Atmospheric Dispersion Modelling

The Royal Meteorological Society (RMS) traces its origins back to 1850 when the British Meteorological Society was formed as a society the objects of which should be the advancement and extension of meteorological science by determining the laws of climate and of meteorological phenomena in general.

It became The Meteorological Society in 1866, when it was incorporated by Royal Charter, and the Royal Meteorological Society in 1883, when Queen Victoria granted the privilege of adding 'Royal' to the title.

As of 2006, it has more than 3,000 members worldwide. [1] Membership is open to anyone with an interest in meteorology or related sciences. Associate fellows may be any age and do not require any specific expertise in meteorology. Fellows normally require a formal qualification in a subject related to meteorology plus five years experience and must be nominated by two other fellows.


The society has a number of regular publications:

  • Weather: a monthly magazine with many full colour illustrations and photos for specialists and general readers with an interest in meteorology. It uses a minimum of mathematics and technical language.
  • The Quarterly Journal of the Royal Meteorological Society: as one of the world's leading journals for meteorology publishes original research in the atmopheric sciences. There are eight issues per year.
  • Meteorological Applications: this is a journal for applied meteorologists, forecasters and users of meteorological services and has been published since 1994. It is aimed at a general readership and authors are asked to take this into account when preparing papers.
  • International Journal of Climatology: this journal has 15 issues a year and covers a broad spectrum of research in climatology.
  • Atmospheric Science Letters: an electronic only publication for short communication.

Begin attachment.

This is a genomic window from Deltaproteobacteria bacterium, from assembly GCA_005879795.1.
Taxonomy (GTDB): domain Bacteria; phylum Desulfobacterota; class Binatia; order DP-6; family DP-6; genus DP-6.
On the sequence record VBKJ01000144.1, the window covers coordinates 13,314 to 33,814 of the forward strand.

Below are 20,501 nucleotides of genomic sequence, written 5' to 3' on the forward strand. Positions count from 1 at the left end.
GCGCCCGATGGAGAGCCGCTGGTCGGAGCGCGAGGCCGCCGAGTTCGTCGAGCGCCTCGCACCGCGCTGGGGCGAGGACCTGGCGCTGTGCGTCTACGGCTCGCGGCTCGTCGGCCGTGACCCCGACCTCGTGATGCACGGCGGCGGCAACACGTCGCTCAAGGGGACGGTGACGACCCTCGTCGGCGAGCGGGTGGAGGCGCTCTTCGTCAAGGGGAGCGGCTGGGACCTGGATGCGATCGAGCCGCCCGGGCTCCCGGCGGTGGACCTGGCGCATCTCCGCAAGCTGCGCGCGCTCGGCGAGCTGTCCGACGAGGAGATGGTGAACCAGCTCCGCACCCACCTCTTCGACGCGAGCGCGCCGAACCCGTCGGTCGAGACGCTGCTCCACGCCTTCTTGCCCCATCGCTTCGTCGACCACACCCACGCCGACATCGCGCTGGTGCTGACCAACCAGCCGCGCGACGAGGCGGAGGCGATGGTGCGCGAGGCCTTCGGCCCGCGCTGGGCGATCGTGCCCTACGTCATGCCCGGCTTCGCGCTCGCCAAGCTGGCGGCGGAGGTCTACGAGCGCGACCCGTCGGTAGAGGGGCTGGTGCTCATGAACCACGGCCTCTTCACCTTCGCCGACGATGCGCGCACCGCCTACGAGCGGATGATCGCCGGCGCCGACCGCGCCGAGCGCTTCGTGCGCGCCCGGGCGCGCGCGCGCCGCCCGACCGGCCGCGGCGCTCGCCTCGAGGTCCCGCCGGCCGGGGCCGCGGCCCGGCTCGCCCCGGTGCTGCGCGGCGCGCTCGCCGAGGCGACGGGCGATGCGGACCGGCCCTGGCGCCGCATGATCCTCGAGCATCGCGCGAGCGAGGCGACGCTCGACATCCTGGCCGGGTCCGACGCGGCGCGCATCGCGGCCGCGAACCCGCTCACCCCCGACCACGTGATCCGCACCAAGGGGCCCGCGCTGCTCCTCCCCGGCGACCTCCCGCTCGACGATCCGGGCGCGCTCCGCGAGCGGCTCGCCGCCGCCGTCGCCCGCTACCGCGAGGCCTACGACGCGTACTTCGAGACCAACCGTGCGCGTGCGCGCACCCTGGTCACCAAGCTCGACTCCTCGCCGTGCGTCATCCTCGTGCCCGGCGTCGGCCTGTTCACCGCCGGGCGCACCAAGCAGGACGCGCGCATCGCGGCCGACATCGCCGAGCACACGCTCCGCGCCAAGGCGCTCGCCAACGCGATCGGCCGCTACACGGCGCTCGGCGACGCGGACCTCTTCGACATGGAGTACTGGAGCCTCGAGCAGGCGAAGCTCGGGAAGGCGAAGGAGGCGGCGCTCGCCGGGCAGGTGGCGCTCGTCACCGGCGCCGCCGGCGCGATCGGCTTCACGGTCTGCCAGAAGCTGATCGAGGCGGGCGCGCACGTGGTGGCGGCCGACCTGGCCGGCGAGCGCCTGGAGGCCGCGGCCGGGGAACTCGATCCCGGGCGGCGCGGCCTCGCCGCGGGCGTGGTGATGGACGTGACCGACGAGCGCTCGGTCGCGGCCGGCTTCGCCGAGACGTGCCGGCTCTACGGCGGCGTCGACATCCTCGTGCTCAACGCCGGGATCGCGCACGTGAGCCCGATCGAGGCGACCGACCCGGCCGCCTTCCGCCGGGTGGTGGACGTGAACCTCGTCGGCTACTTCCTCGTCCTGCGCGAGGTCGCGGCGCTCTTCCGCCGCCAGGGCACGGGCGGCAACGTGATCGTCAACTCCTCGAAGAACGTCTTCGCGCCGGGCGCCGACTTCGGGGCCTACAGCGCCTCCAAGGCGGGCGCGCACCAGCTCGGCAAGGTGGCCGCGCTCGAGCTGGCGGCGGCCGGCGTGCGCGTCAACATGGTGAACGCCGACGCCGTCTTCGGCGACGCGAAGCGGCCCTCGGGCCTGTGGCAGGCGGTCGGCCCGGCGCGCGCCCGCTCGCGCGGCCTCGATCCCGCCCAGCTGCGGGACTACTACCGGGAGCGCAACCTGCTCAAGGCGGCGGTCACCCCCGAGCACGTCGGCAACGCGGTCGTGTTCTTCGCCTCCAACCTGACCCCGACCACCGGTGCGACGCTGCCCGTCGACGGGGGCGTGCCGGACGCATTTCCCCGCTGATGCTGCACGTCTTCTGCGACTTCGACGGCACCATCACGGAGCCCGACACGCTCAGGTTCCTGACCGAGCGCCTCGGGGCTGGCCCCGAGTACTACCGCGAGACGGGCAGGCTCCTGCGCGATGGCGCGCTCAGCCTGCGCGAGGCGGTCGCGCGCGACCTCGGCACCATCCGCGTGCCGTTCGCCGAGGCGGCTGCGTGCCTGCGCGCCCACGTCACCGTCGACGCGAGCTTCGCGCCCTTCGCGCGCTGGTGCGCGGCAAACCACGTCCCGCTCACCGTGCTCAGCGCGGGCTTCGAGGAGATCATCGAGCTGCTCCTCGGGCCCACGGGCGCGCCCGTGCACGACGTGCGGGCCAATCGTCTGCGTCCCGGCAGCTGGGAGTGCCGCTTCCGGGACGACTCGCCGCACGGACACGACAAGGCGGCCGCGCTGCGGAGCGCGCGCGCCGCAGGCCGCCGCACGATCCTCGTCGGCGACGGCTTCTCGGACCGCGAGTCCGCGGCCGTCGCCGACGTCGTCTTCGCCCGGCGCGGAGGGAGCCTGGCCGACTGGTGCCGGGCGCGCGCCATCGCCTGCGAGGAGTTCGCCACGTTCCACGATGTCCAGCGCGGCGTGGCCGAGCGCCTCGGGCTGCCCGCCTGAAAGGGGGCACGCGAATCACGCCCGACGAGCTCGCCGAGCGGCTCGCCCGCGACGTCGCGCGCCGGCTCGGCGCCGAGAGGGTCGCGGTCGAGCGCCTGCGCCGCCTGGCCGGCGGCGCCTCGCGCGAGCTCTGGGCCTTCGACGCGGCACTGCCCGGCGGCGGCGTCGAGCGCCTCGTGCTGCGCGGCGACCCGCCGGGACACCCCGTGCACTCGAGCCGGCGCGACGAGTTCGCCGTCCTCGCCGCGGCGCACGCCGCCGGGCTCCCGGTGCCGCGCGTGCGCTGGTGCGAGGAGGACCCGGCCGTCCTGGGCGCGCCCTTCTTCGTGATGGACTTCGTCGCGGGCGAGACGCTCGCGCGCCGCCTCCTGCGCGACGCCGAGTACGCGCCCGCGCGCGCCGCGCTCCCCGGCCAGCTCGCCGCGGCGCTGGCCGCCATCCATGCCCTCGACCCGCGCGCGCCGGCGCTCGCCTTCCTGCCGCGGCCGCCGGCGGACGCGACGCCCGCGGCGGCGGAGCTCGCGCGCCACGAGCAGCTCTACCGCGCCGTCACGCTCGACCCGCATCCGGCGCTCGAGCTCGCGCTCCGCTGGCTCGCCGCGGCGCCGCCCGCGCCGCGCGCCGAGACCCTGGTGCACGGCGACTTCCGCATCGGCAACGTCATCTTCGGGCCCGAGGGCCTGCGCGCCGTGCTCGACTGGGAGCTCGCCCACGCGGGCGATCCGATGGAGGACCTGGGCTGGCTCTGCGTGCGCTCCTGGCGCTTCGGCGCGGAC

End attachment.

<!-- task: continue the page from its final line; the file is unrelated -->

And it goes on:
Atmospheric dispersion modelling guidelines[]

The Royal Meteorological Society developed a set of atmospheric dispersion modelling guidelines in 1995 intended to promote good practice in the use of mathematical atmospheric dispersion models, emphasising the importance of selecting the most suitable modelling procedures and of fully documenting and reporting the results of modelling assessments. The underlying objectives were to ensure the efficient use of resources in conducting modelling assessments to demonstrate compliance with regulatory requirements.

The 1995 guidelines provided broad general principles of good practice for modelling studies applying across a wide range of modelling situations. For that reason, they did not provide situation-specific technical advice, such as how to model a dense gas spill or which plume rise formula to use.

The UK Atmospheric Dispersion Modelling Liaison Committee (ADMLC) believed that modelling techniques had evolved sufficiently since 1995 to warrant upgrading the 1995 guidelines and therefore funded the Royal Meteorological Society to update the 1995 guidelines. The updated guidelines were completed and published in 2004 and are entitled Guidelines for the Preparation of Dispersion Modelling Assessments for Compliance with Regulatory Requirements – an Update to the 1995 Royal Meteorological Society Guidance.[2]

The updated guidelines were prepared by representatives from DEFRA, ADMLC, the UK Dispersion Modelling Users Group (DMUG), the University of Manchester and the UK Environment Agency.[2]

Special interest groups[]

The society has several Special Interest Groups which organize meetings and other activities to facilitate exchange of information and views within specific areas of meteorology. [3] These are informal groups of professionals interested in specific technical areas of the profession of meteorology. The groups are primarily a way of communcating at a specialist level.

The current special interest groups are:

  • Association of British Climatologists
  • Atmospheric chemistry
  • Data assimilation
  • Dynamical problems
  • History of meteorology and physical oceanography
  • Meterorological observing systems
  • Physical processes
  • Satellite meteorology and oceanography
  • Weather forecasting
  • Weather services forum


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